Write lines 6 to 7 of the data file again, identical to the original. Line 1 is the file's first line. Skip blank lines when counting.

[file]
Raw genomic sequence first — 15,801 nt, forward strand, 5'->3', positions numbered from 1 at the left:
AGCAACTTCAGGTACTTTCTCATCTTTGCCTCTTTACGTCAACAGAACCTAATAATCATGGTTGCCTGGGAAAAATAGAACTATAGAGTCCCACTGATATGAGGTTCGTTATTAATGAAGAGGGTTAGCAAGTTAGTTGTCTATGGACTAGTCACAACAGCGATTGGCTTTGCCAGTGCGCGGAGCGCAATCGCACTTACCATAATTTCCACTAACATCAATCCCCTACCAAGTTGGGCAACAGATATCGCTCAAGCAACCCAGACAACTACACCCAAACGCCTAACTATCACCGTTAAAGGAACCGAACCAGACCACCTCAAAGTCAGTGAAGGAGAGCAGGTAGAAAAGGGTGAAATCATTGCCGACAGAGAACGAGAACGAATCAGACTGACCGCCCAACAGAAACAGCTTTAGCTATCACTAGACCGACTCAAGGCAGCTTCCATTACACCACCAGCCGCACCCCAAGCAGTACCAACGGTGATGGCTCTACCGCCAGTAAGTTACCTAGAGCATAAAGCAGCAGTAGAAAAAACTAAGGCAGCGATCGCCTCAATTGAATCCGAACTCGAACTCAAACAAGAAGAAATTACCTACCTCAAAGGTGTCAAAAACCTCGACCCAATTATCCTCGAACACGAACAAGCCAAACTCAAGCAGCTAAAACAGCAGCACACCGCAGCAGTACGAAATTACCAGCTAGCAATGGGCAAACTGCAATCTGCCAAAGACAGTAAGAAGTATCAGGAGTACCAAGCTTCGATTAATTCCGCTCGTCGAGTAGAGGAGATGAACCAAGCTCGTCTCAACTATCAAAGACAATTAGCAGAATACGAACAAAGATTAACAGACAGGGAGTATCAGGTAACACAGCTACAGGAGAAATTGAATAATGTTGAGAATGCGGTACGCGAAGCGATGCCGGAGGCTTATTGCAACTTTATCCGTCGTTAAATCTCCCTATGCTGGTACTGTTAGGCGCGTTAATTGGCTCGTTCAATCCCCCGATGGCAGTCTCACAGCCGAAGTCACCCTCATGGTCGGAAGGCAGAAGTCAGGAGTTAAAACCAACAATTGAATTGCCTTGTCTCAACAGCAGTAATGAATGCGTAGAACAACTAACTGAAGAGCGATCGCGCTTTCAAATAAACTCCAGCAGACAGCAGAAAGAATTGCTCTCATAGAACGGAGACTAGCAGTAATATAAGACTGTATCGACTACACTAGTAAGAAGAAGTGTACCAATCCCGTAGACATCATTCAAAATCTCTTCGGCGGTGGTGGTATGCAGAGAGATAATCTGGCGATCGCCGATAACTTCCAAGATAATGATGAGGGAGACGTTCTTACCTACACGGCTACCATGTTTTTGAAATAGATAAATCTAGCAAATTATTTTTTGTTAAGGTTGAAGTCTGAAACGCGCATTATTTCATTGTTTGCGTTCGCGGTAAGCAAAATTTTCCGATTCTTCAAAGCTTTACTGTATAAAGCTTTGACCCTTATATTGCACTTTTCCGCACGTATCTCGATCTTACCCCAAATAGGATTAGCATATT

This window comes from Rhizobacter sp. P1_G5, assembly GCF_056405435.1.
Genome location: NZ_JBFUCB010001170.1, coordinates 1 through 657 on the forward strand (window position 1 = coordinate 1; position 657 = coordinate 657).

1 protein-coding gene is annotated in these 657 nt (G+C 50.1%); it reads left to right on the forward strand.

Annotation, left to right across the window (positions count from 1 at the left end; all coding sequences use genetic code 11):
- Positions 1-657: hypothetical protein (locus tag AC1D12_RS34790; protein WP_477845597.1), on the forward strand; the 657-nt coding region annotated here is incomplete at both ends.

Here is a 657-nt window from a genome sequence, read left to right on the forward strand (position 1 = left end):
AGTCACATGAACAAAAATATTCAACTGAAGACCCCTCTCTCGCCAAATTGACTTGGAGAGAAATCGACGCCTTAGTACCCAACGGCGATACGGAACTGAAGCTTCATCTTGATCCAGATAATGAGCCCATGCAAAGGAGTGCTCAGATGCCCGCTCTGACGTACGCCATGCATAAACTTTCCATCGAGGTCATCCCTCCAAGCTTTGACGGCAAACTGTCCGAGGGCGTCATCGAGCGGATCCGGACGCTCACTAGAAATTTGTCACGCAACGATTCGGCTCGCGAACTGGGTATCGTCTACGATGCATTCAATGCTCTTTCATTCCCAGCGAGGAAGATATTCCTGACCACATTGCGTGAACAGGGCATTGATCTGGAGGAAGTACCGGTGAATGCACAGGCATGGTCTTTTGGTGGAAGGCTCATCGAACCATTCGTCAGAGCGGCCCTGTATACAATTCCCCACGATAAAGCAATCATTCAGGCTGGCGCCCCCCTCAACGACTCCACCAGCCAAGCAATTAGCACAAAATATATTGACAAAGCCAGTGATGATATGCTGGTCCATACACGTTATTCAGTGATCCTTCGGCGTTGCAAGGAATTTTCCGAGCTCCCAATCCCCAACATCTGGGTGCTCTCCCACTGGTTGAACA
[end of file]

Annotation, left to right across the window (positions count from 1 at the left end; all coding sequences use genetic code 11):
- Positions 1-657: hypothetical protein (locus tag AC1D12_RS34790; protein WP_477845597.1), on the forward strand; the 657-nt coding region annotated here is incomplete at both ends.